Wednesday, August 31, 2011

Norwegian reedist Frode Gjerstad returns to Chicago tonight

Posted By on 08.31.11 at 02:52 PM

Paal Nilssen-Love and Frode Gjerstad
  • Paal Nilssen-Love and Frode Gjerstad
Veteran Norwegian free-jazz reedist Frode Gjerstad returns to Chicago with a gig this evening at the Hideout. As usual he's joined by explosive drummer Paal Nilssen-Love, an even more frequent visitor to our city. Rounding out the lineup is young bassist Jon Rune, a recent addition to the band (who replaced ten-year vet Øyvind Stursund back in April) who's reportedly a monster on his instrument.

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Tribune dropping tabloid edition

Posted By on 08.31.11 at 01:30 PM

This is the last week the Tribune will be sold on newsstands as a tabloid. An experiment begun in January 2009 — the assumption of this blogger being that the Tribune was testing the waters and eventually would go all in as a tab — ends Friday.

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Chicago media owns the New Yorker caption contest

Posted By on 08.31.11 at 12:42 PM

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  • mecredis
Earlier this spring it was Roger Ebert, fulfilling a long-held dream by winning the New Yorker caption contest. (Ebert, who submitted 107 captions before winning, had written two years earlier, "I have done more writing for free for the New Yorker in the last five years than for anybody in the previous 40 years.") Now another Chicago scribe is a contender—Tribune columnist Phil Rosenthal, whose submission (a good one!) can be seen here. If this is going to become another contest between local media institutions, I hope it goes better for us than the softball league.

Related: think it's hard getting a caption in the New Yorker? Try a cartoon.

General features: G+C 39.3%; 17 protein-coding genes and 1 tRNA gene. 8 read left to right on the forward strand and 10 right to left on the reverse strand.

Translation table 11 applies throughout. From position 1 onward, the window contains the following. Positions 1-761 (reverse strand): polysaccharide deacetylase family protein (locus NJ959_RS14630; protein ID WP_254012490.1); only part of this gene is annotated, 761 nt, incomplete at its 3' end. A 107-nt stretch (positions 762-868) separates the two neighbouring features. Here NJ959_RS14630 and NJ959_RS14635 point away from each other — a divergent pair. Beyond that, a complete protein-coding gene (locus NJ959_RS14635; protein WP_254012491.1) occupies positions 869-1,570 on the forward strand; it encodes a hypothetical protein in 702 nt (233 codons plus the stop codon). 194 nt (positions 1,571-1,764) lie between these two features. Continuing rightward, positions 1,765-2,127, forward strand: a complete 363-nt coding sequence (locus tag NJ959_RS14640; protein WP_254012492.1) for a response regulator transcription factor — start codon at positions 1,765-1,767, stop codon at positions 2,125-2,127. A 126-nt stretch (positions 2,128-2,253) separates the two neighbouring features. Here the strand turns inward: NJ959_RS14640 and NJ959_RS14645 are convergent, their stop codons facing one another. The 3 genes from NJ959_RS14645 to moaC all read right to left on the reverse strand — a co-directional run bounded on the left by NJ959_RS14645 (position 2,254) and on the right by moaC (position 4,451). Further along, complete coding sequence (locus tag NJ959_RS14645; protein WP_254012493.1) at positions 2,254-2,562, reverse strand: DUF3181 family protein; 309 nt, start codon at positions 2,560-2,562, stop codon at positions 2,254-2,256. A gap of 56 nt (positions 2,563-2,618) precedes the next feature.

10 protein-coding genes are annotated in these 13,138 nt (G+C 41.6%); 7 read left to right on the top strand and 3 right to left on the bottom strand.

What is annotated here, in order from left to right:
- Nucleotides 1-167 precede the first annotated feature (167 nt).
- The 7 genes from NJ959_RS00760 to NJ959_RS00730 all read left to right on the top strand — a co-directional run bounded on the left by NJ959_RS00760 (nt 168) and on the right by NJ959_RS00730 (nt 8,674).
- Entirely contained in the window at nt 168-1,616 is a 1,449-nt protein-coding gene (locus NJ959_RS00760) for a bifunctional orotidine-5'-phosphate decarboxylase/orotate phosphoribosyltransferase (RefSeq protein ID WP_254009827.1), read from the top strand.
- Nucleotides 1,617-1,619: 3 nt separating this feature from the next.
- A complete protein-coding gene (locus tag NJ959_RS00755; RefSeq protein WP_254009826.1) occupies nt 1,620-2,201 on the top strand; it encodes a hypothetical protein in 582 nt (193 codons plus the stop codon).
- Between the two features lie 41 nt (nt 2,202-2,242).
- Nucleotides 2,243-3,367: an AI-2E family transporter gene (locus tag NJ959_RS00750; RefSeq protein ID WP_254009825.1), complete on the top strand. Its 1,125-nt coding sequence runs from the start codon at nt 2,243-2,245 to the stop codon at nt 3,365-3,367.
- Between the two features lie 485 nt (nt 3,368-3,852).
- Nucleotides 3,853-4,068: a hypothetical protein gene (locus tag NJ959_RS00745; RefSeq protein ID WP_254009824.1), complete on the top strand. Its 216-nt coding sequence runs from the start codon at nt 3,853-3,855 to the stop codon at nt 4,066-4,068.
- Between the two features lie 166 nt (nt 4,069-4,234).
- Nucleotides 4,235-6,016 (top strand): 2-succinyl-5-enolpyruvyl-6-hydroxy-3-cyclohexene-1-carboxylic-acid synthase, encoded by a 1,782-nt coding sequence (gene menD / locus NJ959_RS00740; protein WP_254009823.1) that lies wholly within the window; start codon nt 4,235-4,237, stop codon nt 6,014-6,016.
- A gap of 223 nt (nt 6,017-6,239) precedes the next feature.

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Creatures of the Wind continues to turn heads

Posted By on 08.31.11 at 10:37 AM

A fall/winter 2011 look from Creatures of the Wind
  • creaturesofthewind.com
  • A fall/winter 2011 look from Creatures of the Wind
Shane Gabier and Christopher Peters, the duo behind local women's clothing line Creatures of the Wind, have stated they don't like calling themselves "Chicago designers," and it appears they have a point: In a short feature the September issue of Vogue on their ascent to fame and success (they are also finalists for the prestigious and extremely high-profile 2011 Council of Fashion Designers America (CFDA)/Vogue Fashion Fund award), they quote a buyer who told them, "When I heard you were from Chicago I almost walked out." Luckily the award panel didn't have such prejudices.

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Tuesday, August 30, 2011

Foreclosure plan passes council committee—but where's the money for it?

Posted By on 08.30.11 at 07:39 PM

The city took another small step in its attempt to tackle the ongoing foreclosure crisis today.

The City Council's housing committee signed off on the latest city plan to implement the federal Neighborhood Stabilization Program, but not before aldermen voiced a few frustrations about the dwindling amount of federal funds coming the city's way—less than $16 million this year to deal with thousands of foreclosed properties.

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New City Council, just about the same as the old City Council

Posted By on 08.30.11 at 06:43 PM